The Juvenile Justice System Is Not Reflective Of Their National Population

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It is estimated that on any given day, there are roughly 79,000 adolescents held at juvenile facilities all across the United States (Sickmund & Puzzanchera, 2014). Of that population, Latino and African American youth represent the majority of those in confinement. This is a problem because the overrepresentation of minorities within the juvenile justice system is not reflective of their national population percentages. Nationally, Latino and African American youth only comprise 38% of the total juvenile population combined, while Caucasian youth alone represent the majority of the population with 56% (The Census Bureau, 2010). Though various studies have been able to affirm the overrepresentation of minority youth within the juvenile…show more content…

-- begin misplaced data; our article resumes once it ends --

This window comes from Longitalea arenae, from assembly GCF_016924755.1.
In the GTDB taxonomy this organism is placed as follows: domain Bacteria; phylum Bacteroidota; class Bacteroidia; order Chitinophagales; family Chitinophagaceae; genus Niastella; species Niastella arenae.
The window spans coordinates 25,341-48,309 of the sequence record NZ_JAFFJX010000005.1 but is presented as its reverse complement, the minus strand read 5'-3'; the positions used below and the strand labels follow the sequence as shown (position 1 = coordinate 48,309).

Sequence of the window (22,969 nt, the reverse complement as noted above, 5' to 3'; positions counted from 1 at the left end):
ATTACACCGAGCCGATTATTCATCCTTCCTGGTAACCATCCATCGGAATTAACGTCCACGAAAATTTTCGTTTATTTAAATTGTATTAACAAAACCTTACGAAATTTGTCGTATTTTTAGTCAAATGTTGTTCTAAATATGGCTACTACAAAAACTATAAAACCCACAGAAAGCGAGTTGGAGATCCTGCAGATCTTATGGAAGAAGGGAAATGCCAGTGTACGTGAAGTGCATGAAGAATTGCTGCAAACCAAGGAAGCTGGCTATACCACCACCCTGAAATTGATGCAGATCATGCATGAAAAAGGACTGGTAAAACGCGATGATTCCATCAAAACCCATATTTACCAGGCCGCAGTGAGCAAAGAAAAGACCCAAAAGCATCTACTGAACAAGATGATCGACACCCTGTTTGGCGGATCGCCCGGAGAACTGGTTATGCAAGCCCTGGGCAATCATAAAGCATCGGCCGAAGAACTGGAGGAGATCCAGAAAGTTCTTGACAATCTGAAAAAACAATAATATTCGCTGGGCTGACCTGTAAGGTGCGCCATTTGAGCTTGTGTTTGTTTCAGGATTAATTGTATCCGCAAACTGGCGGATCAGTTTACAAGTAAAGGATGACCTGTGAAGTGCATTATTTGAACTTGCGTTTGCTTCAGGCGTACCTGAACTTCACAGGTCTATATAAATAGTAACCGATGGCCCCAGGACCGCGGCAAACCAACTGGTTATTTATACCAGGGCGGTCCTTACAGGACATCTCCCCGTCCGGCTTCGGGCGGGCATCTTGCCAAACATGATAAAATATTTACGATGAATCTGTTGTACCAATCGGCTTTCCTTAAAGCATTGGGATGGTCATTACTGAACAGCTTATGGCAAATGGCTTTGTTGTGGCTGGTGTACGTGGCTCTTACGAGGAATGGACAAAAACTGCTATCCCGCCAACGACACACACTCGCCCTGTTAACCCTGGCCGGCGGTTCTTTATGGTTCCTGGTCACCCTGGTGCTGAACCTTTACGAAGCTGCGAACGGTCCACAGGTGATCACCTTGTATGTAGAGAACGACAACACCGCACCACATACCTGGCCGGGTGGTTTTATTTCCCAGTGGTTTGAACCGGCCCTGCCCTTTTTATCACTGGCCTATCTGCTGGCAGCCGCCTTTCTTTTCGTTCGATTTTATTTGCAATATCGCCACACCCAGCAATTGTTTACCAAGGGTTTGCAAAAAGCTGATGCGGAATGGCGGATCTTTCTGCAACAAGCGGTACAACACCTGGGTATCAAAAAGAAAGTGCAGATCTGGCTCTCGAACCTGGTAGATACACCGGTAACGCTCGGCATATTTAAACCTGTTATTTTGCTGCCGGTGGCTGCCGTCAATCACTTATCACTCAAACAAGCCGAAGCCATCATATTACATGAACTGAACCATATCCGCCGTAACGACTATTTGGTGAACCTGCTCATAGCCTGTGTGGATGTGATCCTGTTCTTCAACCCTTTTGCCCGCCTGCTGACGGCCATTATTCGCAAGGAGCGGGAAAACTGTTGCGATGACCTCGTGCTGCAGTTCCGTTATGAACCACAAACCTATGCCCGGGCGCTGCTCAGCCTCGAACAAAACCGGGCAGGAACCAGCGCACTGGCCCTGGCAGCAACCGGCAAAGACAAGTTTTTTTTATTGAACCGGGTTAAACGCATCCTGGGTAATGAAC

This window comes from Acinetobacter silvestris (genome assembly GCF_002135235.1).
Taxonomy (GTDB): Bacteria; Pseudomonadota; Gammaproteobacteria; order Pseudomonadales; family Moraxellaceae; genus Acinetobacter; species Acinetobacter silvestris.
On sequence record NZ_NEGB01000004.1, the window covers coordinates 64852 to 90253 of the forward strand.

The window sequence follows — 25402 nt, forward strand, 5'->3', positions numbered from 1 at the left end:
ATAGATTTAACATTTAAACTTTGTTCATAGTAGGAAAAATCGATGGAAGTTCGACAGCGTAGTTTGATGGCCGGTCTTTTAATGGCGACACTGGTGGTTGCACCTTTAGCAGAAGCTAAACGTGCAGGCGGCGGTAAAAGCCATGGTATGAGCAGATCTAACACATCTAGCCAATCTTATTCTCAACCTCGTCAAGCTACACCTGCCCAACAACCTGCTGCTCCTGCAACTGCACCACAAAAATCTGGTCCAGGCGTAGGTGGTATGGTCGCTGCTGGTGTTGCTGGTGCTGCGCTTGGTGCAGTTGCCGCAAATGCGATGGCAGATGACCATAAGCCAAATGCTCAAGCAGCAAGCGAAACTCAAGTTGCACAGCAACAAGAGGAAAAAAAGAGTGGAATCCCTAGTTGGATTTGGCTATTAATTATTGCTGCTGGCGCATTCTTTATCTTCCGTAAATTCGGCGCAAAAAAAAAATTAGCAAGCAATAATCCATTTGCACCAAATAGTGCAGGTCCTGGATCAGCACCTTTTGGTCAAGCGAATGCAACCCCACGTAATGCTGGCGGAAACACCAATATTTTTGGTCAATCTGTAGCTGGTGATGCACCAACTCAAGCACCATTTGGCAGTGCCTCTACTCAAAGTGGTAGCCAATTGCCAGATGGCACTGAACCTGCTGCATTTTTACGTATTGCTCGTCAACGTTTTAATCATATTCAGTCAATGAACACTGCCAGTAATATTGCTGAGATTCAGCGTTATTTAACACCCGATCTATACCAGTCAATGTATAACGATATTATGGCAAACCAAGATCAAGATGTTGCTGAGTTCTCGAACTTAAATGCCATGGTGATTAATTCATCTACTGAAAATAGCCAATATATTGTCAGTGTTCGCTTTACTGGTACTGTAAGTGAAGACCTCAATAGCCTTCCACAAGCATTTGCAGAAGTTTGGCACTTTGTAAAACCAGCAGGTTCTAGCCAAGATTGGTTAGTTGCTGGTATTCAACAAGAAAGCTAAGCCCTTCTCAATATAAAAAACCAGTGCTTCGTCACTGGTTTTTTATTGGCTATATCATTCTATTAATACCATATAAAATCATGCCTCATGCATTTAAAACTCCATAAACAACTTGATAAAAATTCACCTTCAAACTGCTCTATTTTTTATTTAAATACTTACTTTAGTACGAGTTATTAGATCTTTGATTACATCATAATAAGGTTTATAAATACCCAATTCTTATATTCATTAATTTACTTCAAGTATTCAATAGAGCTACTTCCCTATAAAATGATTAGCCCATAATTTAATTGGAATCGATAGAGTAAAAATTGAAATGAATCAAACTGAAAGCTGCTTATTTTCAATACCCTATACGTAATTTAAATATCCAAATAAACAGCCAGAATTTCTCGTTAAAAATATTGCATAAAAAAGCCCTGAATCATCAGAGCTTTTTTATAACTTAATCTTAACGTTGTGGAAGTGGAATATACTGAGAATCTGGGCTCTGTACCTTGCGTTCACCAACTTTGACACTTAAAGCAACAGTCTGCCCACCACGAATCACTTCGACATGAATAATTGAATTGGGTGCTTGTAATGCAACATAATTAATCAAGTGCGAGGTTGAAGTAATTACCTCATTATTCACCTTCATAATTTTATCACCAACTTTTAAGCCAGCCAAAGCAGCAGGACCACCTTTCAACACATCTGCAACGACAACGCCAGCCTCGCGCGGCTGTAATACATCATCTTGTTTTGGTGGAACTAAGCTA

Historical Background Juvenile incarceration has been a controversial issue long before the formation of the Juvenile Justice system. During the 18th century, Americans adopted Great Britain’s English Common Laws, which believed in “malice supplies the age” (Blackstone, 1769). This meant that children as young as seven years old could be convicted of crimes to the same degree as adults. During this period, the courts did not acknowledge the variance in cognition between children and adults, so they were tried equally. As a result, children were incarcerated with adult offenders, where they were exposed to risk of maltreatment and corruption (The American Bar Association). The American Juvenile Justice System is still fairly new. The first juvenile court was established shortly over a century ago in 1899 in Chicago, Illinois. During its formation, the philosophies concerning juvenile justice shifted from a punitive standpoint to a more rehabilitative approach (McCarter, 2011). This was the court’s first attempt to acknowledge the distinctive cognitive and maturity levels between children and adults. Therefore, juvenile courts were meant to function as civil courts instead of criminal courts, placing minimal focus on the offenses committed by juveniles and instead focusing on their
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